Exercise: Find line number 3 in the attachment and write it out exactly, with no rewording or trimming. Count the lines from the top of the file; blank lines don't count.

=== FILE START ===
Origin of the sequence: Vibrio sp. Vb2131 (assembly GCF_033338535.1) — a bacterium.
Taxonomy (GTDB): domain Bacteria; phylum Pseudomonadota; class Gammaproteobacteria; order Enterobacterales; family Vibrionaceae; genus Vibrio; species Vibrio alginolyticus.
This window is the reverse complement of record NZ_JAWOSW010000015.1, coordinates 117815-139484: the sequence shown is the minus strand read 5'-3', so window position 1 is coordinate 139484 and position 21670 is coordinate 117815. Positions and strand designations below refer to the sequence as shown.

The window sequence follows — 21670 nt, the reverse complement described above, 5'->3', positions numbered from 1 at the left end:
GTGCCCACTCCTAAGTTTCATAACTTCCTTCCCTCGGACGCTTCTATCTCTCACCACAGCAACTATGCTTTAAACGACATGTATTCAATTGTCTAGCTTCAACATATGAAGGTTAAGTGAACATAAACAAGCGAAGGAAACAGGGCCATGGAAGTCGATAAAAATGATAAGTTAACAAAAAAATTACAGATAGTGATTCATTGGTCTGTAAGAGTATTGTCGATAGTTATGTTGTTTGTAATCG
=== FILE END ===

This window is the reverse complement of record NZ_JAWOSW010000015.1, coordinates 117815-139484: the sequence shown is the minus strand read 5'-3', so window position 1 is coordinate 139484 and position 21670 is coordinate 117815. Positions and strand designations below refer to the sequence as shown.